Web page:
‘Little Squaw‘ Mishmountain by First Nations Ojibwe artist James Simon Mishibinijima – Original Woodland Art style painting presented by DaVic Gallery of Native Canadian Arts
Condition: No condition to report.
Description by Artist: Mishmountain “Little Squaw Island” – “Little Squaw Island, renamed to Fisher Island in 2010 approximately, was in remembrance of Daphne Fisher Odjig, who played major part in this decision of renaming the island. However, the legend shared remains that during the late 1600’s, it is said people who resided on Manitoulin Island abandoned this place because of measles and chickenpox. People decided relocating to the mainland and where Ojibwe Adawa Potawatomi came. These nations from Manitoulin goes towards Florida- Odawa Potawatomi towards Salt Lake City and Ojibwe nation from Ottawa to Winnipeg. When the people abandoned this sacred island called Home of the Great Manitou, a child spirit was placed on Little Squaw Island to watch over this island during absence of people, medicine men didn’t know what they were facing with because these diseases were so new, only way to purify something is by burning it and what they did to Manitoulin I heard many times over.” James Simon Mishibinijima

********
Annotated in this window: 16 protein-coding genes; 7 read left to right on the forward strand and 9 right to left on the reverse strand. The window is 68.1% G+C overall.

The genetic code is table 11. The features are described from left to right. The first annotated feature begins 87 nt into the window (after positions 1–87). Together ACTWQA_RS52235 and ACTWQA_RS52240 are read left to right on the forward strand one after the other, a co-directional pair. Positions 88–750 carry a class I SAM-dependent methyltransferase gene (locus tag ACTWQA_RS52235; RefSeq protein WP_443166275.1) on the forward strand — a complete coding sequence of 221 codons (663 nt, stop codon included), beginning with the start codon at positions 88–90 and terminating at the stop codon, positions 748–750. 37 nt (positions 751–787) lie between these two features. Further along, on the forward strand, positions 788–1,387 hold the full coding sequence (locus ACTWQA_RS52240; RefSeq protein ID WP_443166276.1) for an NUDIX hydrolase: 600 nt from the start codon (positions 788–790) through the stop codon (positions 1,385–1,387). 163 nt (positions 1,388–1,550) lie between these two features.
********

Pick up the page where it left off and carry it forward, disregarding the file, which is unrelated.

Notes from DaVic Gallery: Earth is alive, mountains are alive and anthropomorphized. Mountains lay and sleep while accumulating and safekeeping stories, legends, experiences and they are forever keepers of all these secrets and knowledge. Only the few see, only the few willing to see and receive the teachings. Seven are teachings, four are the roots growing. Truly deep and evocating painting by James Mishibinijima presenting to the world deep knowledge that the earth holds.
Note that Grandfather Stones tabletops are used only for staging and are not included with purchase of Little Squaw.
Tags: First Nations Art collectors; First Nations Art; Indigenous Art; Native Art; Woodland Art, Ojibwe Art, Anishinaabe Art
Related: Grandfather Stones, Tree of Life, Understandings, Black Stone, Blueberry Hill, Dreamer’s Cove, Dreamer’s Rock, Fisher Harbour, Little La Cloche, Logan Bay, Wolf Creek, Philip Edward Island
References: Native Art In Canada, Anishinaabeg Bimaadiziwin, Native Art In Canada